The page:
2. The best evidence is found in the September 10 press release that includes the new CEO’s comments about infrastructure, risk management, control, and most concerning, safety and soundness; be assured the new CEO’s words were chosen carefully and intended for her primary audience, the OCC and Federal Reserve.

3. Consequently, the new CEO and board will have no choice but to spend whatever it takes to address gaps; the bank will also have to suspend growth initiatives that require capital expenditure.

4. Citi’s two primary regulators, the OCC and the Federal Reserve, do not like seeing page one articles in the national press questioning the safety and soundness of a megabank, and by implication, the banking system; the Wall Street Journal leak likely will have consequences as it further reveals Citi’s control problems.

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Analysts are Too Bullish for Two Big Reasons

My view is that the analysts who follow Citi are too bullish for two big reasons.

First, Citi’s legacy of unpredictability is an Achilles’ heel that was recently further exposed by the $900 million error reported August 25 by multiple media sources.

Errors of this magnitude remind regulators and investors that Citi has a history of big goof-ups.

Smart Citi investors acted decisively on September 10 when the bank announced management changes. They acted decisively again when the Wall Street Journal report came out.

Citi’s stock price relative to peers has plummeted since September 9 as seen in the next chart.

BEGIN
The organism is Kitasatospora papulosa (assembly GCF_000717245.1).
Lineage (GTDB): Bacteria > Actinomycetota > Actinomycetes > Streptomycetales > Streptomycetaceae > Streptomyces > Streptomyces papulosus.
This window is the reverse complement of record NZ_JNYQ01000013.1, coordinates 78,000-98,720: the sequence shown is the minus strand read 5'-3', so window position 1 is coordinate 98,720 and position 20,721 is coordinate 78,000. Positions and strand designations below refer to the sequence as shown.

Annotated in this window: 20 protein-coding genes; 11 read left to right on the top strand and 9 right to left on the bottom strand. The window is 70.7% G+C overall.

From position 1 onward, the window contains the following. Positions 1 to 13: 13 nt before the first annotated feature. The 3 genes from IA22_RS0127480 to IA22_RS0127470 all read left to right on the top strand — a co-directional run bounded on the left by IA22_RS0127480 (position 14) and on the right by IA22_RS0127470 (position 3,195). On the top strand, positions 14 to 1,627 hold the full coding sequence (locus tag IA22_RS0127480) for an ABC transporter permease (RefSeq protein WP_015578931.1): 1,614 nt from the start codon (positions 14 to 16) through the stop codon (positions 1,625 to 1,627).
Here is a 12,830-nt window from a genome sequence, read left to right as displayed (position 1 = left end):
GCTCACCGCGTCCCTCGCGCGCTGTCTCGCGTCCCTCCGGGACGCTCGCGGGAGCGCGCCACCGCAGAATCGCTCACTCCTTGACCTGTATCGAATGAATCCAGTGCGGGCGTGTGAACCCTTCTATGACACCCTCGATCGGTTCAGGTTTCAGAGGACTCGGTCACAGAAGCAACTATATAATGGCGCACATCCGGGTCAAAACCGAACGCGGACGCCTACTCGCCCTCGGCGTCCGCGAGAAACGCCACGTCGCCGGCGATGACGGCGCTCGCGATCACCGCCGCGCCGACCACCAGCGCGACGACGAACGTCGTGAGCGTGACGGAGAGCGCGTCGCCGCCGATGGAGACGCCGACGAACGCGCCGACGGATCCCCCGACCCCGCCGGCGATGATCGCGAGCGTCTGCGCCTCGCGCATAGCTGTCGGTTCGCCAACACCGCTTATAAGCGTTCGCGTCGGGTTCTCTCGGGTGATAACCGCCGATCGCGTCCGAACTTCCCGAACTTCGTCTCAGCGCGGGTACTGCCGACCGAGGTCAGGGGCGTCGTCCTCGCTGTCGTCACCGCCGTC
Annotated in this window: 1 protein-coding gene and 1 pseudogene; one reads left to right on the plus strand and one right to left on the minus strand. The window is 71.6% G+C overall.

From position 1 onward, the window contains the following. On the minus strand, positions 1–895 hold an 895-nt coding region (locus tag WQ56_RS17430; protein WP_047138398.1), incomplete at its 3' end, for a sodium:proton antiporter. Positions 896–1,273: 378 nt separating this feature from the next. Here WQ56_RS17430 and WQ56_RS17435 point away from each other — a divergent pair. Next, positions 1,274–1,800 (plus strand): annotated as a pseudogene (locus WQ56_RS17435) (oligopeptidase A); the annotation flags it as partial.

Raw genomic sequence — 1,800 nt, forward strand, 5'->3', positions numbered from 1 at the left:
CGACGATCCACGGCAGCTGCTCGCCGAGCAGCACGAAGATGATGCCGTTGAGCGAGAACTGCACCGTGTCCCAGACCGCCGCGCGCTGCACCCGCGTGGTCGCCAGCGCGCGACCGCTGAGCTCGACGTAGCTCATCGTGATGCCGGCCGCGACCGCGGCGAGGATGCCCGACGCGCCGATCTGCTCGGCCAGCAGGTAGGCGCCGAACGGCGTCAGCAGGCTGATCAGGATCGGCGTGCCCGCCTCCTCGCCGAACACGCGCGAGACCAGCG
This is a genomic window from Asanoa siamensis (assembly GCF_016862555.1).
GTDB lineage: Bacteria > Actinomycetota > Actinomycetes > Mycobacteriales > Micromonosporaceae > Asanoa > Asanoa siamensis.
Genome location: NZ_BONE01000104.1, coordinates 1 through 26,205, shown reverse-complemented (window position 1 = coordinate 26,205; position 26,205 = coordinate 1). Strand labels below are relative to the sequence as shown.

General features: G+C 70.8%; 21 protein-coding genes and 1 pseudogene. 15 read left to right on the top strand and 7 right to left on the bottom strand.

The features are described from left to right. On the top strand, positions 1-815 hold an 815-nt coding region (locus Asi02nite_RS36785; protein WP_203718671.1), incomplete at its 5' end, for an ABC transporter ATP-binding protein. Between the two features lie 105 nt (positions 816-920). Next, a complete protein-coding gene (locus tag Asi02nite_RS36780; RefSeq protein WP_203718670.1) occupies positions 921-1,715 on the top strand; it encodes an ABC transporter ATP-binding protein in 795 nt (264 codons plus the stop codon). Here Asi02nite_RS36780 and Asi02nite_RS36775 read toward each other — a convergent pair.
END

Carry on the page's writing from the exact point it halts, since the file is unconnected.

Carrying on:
Chart 4

My second reason for believing analysts are too bullish with Citi relates to my experience as a bank risk executive and bank investor.

Wells Fargo & Co. (WFC) and U.S. Bancorp (USB) have both endured regulatory rebukes in the recent past. Investors are wise to study what happened to their income statements and stock prices in the aftermath.

Lessons Learned from Wells Fargo and U.S. Bancorp

On November 29, 2017, Wells’ stock price hit $56.68 (today $25.08). The next day Seeking Alpha posted my article entitled, “Wells Fargo: Here’s Why It’s Time to be Defensive.

Here are the first two bullets of the article:

  • “Defensive Wells Fargo investors should take advantage of the recent jump in stock price and sell a portion of current holdings.”
  • “Two revelations recently reported by the Wall Street Journal suggest risks at Wells Fargo now overshadow return potential over the next year.”

The article described my chief concern that investors failed to understand the gravity of the operational failures brought to light in the Wall Street Journal article of November 28, 2017.

On March 27, 2018, I wrote another article about Wells (stock selling at $51.10 at the time), again voicing caution. This time I recommended investors avoid Wells until the Board and management stepped up and bought shares.

My view was informed by my experience that only the bank’s senior-most risk and line executives (probably less than 15 executives) and the board had full view of the bank’s status in resolving regulatory gaps. The fact that none were buying shares was telling.

I offer this story of Wells and the reporting of the Wall Street Journal for two reasons.

First, the Journal has a history of being right on big scoops; investors in WFC who played defense at the time the article was published would have avoided the 50%+ decline in stock price.